There’s an uncommon form of inflammatory arthritis called adult still’s disease. Just how rare is this? Experts say that in 100,000 adults, about only 1 of them is affected by it. There is a counterpart of the said joint problem in children, which is known as juvenile idiopathic arthritis. Unlike adult still’s disease, juvenile idiopathic arthritis is said to be the most common form of arthritis that affects children.
Going back to adult still’s disease, it is something that is characterized by flare-ups and remissions. This means that it can show up and disappear, then come back again. Sometimes episodes are years away from one another, but there are instances wherein they are just a few months apart. There are cases of adult still’s disease wherein there is only a single episode — it strikes an individual, goes away and never comes back.
Below you will find some of the most important matters you need to know about this debilitating disease:
Causes and Risk Factors
To date, no expert really knows the exact cause of adult still’s disease. However, numerous studies suggest that it has something to do with antigens, which are substances that cause the immune system to spring into action. In other words, it is believed that adult still’s disease is triggered by an infection.
Men and women alike may suffer from this joint condition. Experts say that those who are between 15 and 25 years old as well as 36 and 46 years old are at higher risk of having adult still’s disease.
Signs and Symptoms
Initially, adult still’s disease makes its presence known in the form of a sore throat. It’s very much likely for the lymph nodes in the neck to become swollen. Afterwards, high fever shows up. It usually spikes in the late afternoon, or sometimes early evening. It is not uncommon for this high fever to spike twice a day, with the person’s body temperature returning to normal in between.
Rash that is similar to hives is also present. Pink-salmon in color, it tends to come and go together with the fever. It usually affects the trunk and extremities.
Definitely, the joints become painful and swollen. Affected joints are usually those in the knees and wrist, but it can also affect the neck, shoulder, finger, elbows, hip, and ankle joints. Usually, the affected joints tend to become achy and inflamed for at least a couple of weeks. The muscles tend to ache, too.
What makes adult still’s disease particularly dangerous is the fact that it can cause long-term inflammation in the body. The said inflammation not only affects the joints, but also some vital organs. It is due to the chronic inflammation of the organs why adult still’s disease can lead to a host of complications.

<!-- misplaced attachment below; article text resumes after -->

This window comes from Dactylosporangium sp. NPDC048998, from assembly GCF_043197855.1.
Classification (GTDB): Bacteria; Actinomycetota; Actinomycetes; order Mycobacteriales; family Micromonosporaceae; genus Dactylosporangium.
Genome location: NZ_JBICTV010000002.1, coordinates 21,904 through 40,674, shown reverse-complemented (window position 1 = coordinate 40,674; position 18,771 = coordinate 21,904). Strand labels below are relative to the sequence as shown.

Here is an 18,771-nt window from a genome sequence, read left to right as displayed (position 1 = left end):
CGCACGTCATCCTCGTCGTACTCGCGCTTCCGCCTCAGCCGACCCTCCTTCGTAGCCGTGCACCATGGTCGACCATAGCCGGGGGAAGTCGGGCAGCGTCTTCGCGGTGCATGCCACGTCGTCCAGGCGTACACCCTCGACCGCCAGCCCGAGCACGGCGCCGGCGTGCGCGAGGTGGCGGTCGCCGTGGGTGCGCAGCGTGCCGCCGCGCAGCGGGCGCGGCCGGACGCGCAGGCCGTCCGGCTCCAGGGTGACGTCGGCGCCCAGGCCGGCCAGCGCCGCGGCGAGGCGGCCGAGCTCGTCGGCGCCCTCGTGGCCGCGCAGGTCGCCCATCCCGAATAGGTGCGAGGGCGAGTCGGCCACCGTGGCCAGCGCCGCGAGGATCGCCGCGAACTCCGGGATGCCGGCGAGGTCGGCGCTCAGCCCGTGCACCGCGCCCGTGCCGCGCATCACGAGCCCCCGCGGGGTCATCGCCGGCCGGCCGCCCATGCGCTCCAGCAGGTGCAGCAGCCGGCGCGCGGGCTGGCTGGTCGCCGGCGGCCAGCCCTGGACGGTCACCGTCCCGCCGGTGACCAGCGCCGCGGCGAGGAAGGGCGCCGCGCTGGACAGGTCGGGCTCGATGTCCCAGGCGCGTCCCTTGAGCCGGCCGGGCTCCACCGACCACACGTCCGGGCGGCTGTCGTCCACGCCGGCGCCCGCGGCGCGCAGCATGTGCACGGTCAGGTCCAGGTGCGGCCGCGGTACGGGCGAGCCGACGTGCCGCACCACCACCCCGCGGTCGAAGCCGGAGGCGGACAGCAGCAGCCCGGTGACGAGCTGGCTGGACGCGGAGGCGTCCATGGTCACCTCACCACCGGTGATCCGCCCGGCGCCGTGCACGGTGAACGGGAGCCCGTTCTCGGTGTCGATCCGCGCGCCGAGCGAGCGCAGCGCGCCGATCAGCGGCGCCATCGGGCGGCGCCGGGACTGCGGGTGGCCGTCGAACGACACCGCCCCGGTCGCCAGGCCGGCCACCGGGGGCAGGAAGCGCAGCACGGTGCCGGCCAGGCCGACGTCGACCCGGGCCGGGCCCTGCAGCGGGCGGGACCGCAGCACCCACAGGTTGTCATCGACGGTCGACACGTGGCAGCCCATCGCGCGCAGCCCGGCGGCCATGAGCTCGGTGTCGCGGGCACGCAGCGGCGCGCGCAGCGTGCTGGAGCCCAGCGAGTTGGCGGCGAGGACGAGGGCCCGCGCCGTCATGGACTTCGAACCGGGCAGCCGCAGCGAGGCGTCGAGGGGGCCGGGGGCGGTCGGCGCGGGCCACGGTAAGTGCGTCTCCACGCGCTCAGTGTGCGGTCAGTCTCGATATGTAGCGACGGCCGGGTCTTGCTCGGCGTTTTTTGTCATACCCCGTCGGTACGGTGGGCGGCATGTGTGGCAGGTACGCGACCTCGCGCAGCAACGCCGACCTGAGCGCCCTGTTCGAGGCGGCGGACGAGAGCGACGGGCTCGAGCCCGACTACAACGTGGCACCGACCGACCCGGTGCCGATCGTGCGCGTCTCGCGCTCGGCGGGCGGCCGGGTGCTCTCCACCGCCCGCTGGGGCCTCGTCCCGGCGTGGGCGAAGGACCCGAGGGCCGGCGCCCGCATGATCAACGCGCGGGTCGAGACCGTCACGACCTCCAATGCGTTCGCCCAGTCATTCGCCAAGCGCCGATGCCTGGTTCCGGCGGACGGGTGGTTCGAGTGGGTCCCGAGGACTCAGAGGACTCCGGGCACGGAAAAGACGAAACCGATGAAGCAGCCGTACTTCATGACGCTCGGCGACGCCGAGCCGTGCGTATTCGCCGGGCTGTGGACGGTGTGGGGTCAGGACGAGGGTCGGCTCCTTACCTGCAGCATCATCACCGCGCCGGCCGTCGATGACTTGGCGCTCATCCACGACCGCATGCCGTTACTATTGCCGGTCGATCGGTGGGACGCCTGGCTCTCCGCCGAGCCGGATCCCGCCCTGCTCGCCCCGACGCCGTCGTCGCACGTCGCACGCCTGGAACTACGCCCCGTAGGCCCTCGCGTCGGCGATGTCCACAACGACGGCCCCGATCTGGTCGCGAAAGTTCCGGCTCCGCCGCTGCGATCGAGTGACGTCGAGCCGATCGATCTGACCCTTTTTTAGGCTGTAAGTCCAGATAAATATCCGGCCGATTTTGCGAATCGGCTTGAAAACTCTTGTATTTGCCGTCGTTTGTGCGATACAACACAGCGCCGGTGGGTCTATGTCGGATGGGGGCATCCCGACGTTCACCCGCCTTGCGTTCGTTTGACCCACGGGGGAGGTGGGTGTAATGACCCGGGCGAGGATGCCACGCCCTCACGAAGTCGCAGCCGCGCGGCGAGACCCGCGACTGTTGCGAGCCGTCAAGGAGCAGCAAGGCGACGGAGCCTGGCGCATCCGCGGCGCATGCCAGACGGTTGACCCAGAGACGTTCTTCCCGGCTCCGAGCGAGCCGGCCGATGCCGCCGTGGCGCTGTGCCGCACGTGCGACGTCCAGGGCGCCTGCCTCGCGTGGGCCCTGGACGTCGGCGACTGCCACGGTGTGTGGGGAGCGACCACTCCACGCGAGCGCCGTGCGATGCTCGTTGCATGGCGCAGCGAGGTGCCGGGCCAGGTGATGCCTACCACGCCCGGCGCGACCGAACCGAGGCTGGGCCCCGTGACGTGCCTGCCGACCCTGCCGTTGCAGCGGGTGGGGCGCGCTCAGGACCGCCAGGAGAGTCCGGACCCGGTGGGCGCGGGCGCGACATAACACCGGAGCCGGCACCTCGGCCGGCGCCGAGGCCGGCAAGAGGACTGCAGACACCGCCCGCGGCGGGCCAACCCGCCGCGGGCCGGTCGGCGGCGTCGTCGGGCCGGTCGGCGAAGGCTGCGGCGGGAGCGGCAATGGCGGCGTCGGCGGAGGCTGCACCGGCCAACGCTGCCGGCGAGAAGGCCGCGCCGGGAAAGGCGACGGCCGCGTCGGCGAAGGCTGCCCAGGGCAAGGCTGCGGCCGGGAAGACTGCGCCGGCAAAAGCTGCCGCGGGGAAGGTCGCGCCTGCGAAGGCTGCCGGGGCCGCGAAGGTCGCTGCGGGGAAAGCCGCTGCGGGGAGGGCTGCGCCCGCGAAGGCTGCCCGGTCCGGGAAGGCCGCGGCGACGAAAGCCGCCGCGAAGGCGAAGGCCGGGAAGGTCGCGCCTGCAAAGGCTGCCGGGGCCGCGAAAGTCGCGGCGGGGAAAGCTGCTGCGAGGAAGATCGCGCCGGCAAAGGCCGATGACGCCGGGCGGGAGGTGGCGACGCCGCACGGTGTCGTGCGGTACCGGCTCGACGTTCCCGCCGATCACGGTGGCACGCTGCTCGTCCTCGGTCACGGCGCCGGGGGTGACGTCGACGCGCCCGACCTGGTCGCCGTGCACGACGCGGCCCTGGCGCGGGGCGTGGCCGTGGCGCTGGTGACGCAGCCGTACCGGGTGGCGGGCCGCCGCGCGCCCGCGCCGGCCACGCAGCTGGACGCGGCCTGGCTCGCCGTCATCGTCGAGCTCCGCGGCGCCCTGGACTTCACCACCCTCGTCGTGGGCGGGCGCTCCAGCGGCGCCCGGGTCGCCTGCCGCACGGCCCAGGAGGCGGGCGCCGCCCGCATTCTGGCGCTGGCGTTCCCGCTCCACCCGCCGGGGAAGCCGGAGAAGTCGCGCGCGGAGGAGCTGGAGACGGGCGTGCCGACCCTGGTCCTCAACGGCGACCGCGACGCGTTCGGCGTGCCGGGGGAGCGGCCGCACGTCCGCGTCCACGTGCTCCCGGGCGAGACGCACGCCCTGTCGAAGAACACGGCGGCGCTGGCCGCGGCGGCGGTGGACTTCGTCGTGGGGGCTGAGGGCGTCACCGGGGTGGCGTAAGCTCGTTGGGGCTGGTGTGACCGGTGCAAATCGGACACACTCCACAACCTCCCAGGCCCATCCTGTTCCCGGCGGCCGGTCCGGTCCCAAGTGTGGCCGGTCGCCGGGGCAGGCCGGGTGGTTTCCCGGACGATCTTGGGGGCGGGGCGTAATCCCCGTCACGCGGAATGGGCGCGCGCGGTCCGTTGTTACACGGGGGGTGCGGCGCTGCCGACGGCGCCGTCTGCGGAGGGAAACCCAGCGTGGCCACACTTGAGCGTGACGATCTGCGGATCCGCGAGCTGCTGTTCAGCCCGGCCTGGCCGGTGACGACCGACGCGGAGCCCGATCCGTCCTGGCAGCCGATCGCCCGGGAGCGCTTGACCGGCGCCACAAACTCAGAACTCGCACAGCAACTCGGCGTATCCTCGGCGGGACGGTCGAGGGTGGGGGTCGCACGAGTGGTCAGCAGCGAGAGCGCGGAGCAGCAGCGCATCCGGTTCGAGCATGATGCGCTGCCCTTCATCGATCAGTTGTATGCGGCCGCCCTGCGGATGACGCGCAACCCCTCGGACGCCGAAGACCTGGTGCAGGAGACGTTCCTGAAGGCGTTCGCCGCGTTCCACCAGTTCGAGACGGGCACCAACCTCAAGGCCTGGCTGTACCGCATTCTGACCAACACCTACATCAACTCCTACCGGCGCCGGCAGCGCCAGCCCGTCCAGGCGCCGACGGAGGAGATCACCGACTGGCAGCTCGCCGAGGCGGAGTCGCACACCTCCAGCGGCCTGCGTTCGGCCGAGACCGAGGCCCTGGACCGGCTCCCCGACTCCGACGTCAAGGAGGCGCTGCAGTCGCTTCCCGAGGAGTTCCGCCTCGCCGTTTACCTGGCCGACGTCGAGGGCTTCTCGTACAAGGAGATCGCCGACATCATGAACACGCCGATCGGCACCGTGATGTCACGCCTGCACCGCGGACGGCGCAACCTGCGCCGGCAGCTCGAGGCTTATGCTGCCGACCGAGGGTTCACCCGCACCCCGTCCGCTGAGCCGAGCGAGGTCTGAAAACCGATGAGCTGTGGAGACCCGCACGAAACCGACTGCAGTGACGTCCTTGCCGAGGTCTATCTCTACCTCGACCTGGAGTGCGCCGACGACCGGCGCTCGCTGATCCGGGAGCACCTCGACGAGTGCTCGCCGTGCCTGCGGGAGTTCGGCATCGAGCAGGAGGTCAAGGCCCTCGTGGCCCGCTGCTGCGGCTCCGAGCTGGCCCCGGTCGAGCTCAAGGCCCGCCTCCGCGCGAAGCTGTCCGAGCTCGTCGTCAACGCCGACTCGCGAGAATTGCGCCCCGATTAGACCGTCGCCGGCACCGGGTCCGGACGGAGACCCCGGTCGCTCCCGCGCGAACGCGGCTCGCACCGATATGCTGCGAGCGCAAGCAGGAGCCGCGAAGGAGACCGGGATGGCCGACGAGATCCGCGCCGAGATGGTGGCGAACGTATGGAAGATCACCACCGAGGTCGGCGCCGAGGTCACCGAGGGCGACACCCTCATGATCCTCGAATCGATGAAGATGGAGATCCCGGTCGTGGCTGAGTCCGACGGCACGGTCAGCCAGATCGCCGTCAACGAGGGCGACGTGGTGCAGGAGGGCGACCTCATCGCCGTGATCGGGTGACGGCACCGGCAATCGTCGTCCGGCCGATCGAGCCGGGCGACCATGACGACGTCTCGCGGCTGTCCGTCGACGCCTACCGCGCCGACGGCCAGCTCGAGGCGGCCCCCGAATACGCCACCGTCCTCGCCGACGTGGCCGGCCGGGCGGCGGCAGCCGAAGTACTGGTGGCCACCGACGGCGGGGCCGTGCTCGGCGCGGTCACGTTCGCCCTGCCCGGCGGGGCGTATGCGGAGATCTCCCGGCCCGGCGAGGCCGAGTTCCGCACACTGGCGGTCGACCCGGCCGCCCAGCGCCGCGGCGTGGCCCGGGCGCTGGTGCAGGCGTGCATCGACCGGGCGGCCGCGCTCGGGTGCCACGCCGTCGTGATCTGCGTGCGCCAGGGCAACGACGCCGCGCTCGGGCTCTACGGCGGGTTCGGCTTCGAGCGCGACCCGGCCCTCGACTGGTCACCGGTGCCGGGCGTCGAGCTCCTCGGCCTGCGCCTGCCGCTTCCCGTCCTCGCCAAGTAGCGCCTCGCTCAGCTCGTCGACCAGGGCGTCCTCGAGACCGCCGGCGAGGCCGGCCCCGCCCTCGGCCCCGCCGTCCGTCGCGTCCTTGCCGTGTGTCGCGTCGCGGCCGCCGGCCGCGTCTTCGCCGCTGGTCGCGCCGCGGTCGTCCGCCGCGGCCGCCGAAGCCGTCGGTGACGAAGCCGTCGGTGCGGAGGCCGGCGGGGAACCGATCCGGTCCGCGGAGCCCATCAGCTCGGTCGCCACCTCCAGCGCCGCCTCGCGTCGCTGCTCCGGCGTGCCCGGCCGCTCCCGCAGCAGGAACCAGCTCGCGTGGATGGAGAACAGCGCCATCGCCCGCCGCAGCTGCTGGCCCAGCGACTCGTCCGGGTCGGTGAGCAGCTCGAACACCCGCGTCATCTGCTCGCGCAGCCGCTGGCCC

For instance, the joint disease can cause the heart’s covering and the heart muscles themselves to get inflamed. It may also cause the pooling of water around the lungs, which can make breathing a problem. In rare instances, adult still’s disease may cause liver problems, decreased blood cell counts and increased triglyceride levels.
Definitely, adult still’s disease can damage the joints in the long run. Since the disease usually targets the knees and wrist, these joints tend to be the ones damaged.
Diagnosis and Treatment
Because the initial symptoms of adult still’s disease resemble those of other health conditions, it may take a doctor some time to have the joint problem identified. Several different tests may have to be done in order to have other problems ruled out. Examining the heart, lungs, liver and spleen may help reveal the disease.
Non-steroidal anti-inflammatory drugs or NSAIDs help relieve pain and swelling associated with the early stages of adult still’s disease. One of the most common treatments for the condition is prednisone, something that’s administered only for a short period of time due to the side effects. A doctor may recommend immunosuppressive drugs for severe or long-term cases of adult still’s disease.
Physical therapy and certain exercises are also beneficial for a person suffering from adult still’s disease. The intake of supplements such as calcium and vitamin D are usually recommended in order to ward off osteoporosis or the thinning of the bones, which is one of the side effects of prednisone.